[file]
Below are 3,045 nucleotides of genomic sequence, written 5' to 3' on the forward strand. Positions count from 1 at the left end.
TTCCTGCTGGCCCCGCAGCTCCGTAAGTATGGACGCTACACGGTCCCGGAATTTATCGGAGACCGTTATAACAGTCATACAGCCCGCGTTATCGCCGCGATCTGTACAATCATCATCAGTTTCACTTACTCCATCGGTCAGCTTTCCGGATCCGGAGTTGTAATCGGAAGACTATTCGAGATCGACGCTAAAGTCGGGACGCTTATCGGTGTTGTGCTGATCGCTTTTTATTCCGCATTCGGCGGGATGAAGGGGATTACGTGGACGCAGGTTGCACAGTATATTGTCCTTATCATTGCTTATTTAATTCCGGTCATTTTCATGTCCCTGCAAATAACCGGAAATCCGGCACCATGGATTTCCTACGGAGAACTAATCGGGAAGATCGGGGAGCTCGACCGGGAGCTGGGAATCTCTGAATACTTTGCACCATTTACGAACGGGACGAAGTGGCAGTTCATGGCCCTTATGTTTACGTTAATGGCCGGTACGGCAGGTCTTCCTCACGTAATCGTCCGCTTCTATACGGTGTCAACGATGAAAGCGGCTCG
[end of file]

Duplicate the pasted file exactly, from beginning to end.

Below are 3,045 nucleotides of genomic sequence, written 5' to 3' on the forward strand. Positions count from 1 at the left end.
TTCCTGCTGGCCCCGCAGCTCCGTAAGTATGGACGCTACACGGTCCCGGAATTTATCGGAGACCGTTATAACAGTCATACAGCCCGCGTTATCGCCGCGATCTGTACAATCATCATCAGTTTCACTTACTCCATCGGTCAGCTTTCCGGATCCGGAGTTGTAATCGGAAGACTATTCGAGATCGACGCTAAAGTCGGGACGCTTATCGGTGTTGTGCTGATCGCTTTTTATTCCGCATTCGGCGGGATGAAGGGGATTACGTGGACGCAGGTTGCACAGTATATTGTCCTTATCATTGCTTATTTAATTCCGGTCATTTTCATGTCCCTGCAAATAACCGGAAATCCGGCACCATGGATTTCCTACGGAGAACTAATCGGGAAGATCGGGGAGCTCGACCGGGAGCTGGGAATCTCTGAATACTTTGCACCATTTACGAACGGGACGAAGTGGCAGTTCATGGCCCTTATGTTTACGTTAATGGCCGGTACGGCAGGTCTTCCTCACGTAATCGTCCGCTTCTATACGGTGTCAACGATGAAAGCGGCTCG